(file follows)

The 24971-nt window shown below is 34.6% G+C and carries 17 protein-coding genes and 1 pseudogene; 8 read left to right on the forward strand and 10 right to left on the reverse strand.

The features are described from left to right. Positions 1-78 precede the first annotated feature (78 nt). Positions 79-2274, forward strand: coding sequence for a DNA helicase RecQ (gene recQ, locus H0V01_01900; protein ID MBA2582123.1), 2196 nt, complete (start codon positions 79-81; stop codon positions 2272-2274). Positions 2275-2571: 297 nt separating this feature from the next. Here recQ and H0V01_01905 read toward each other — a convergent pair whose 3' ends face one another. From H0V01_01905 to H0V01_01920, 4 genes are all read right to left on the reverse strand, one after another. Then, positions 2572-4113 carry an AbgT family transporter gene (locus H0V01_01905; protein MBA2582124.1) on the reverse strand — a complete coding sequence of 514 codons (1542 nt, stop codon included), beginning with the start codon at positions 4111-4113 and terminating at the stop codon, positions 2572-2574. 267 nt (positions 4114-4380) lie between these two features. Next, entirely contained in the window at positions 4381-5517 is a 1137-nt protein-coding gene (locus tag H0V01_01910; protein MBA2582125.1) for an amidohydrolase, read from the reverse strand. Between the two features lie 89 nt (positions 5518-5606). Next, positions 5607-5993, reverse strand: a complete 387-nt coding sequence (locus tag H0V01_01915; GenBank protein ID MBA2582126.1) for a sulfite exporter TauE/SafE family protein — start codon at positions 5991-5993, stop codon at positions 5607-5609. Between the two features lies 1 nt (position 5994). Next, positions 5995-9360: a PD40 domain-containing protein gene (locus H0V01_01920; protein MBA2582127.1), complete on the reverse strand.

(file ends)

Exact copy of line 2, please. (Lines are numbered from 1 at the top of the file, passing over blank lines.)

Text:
The features are described from left to right. Positions 1-78 precede the first annotated feature (78 nt). Positions 79-2274, forward strand: coding sequence for a DNA helicase RecQ (gene recQ, locus H0V01_01900; protein ID MBA2582123.1), 2196 nt, complete (start codon positions 79-81; stop codon positions 2272-2274). Positions 2275-2571: 297 nt separating this feature from the next. Here recQ and H0V01_01905 read toward each other — a convergent pair whose 3' ends face one another. From H0V01_01905 to H0V01_01920, 4 genes are all read right to left on the reverse strand, one after another. Then, positions 2572-4113 carry an AbgT family transporter gene (locus H0V01_01905; protein MBA2582124.1) on the reverse strand — a complete coding sequence of 514 codons (1542 nt, stop codon included), beginning with the start codon at positions 4111-4113 and terminating at the stop codon, positions 2572-2574. 267 nt (positions 4114-4380) lie between these two features. Next, entirely contained in the window at positions 4381-5517 is a 1137-nt protein-coding gene (locus tag H0V01_01910; protein MBA2582125.1) for an amidohydrolase, read from the reverse strand. Between the two features lie 89 nt (positions 5518-5606). Next, positions 5607-5993, reverse strand: a complete 387-nt coding sequence (locus tag H0V01_01915; GenBank protein ID MBA2582126.1) for a sulfite exporter TauE/SafE family protein — start codon at positions 5991-5993, stop codon at positions 5607-5609. Between the two features lies 1 nt (position 5994). Next, positions 5995-9360: a PD40 domain-containing protein gene (locus H0V01_01920; protein MBA2582127.1), complete on the reverse strand.